Feb 17, 2020 3:16:52 PM
“We’ll get back to you in 3-5 business days.”
“Your call is very important to us, please hold.”
Having to wait a couple of days for a reply to your customer service email, or listening to the ever repeating tune of hold music for hours... it’s the all too familiar “bad customer experience,” and we have all been there.
Customer service has changed dramatically in recent years, as “customer experience” - or CX in short - has shifted to the center of business strategy. And, at the intersection of the two worlds, a new focus on customer service experience could herald the end of long waiting times, dropped calls, and disengaged agents who don’t understand the customer’s problems; the end of disconnected databases, incomplete information, and customers having to repeat themselves.
As “customer service experience” is a big part of the overall customer experience, this new area of focus has been a long time coming. To that end, we have compiled statistics that demonstrate the need for a better customer service experience.
Customer service agents are the people who know your customers and your product like nobody else, and improving customer service experience begins by seeing your service team as a competitive advantage, not as a cost center.
Generally, people know that good customer service is valuable - but few would be able to intuitively put a figure to this idea of value. But to make decisions, business leaders have to look at numbers. So, what is the cost of bad customer service? In short, “extremely costly.” There’s an ample body of research showing that as a result of poor customer service, companies are losing billions in revenue.
Let's take a closer look at some of the statistics in our infographics.
Most companies think they are giving their customers exactly what they want. Unfortunately, this is far from the truth. In the well-reputed research by Bain & Company, 80% of companies think that they are delivering a superior experience, but only 8% of the customers feel they are getting superior service.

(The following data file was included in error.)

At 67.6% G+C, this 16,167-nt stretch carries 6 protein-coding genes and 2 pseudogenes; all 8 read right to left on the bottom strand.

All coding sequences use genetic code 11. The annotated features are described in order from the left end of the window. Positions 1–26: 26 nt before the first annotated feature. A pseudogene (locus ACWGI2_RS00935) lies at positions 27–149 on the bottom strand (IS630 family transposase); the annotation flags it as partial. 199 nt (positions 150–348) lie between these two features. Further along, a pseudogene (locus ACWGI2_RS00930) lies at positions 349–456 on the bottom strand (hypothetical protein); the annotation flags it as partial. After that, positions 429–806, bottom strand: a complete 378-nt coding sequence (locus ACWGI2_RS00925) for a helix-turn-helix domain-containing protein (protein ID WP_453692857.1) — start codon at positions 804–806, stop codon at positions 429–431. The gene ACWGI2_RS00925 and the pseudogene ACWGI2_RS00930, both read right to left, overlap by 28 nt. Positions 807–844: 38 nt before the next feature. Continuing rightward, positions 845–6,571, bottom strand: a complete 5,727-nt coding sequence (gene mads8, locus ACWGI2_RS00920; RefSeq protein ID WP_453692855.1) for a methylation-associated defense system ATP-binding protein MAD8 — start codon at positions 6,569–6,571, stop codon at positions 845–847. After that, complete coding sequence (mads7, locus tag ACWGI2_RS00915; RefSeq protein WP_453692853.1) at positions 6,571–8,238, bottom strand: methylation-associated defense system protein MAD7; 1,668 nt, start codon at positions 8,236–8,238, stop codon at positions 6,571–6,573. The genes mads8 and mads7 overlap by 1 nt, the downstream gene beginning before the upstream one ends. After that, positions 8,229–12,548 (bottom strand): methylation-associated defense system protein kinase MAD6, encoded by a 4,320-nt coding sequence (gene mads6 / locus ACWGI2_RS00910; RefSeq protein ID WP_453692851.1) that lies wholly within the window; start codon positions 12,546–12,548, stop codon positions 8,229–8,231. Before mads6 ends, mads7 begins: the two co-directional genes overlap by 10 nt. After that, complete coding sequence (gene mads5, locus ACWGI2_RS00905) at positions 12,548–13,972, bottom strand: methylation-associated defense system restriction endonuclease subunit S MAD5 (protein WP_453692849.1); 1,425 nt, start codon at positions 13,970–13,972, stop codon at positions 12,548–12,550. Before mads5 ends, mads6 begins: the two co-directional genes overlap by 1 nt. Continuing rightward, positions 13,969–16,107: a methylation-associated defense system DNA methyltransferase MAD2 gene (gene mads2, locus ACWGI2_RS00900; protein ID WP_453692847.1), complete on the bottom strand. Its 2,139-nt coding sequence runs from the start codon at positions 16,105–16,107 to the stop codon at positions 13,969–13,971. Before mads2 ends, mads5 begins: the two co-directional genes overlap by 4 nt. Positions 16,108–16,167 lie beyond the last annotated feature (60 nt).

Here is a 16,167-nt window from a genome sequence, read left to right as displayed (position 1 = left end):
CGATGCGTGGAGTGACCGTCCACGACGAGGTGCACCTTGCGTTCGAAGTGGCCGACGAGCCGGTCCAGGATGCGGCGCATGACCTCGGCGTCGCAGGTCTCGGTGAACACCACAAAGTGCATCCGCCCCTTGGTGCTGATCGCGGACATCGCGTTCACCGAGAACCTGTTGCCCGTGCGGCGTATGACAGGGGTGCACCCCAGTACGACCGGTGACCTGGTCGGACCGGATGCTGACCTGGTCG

The problem isn’t that companies aren’t trying to be customer centric - most companies are well-aware that it’s important to keep customers happy. Rather, the problem lies in a lack of adequate business and service strategies.
The issue generally stems from two possible root causes, or their combination:
It takes a company on average 12 hours and 10 minutes to answer a customer service request. This is put to better context in the research conducted by Toister Solutions; a whopping 44% of customers expect to receive a reply within only 4 hours.
Super Office found out that 62% of companies don't answer customer requests at all. It's easy to see why consumers have no patience - being patient simply does not pay off.
Meeting the expectations of your customers is hard, but again it helps to look at it from an empathetic viewpoint. When customers have a problem without a solution, “not knowing” makes them impatient and anxious. In this light, it makes sense that a fast response time is the most important attribute of positive customer service experience.
Waiting on hold is a universally frustrating experience. Almost 2/3 of consumers will hang up after being on hold for less than 2 minutes and over 13% think that any hold time is unacceptable.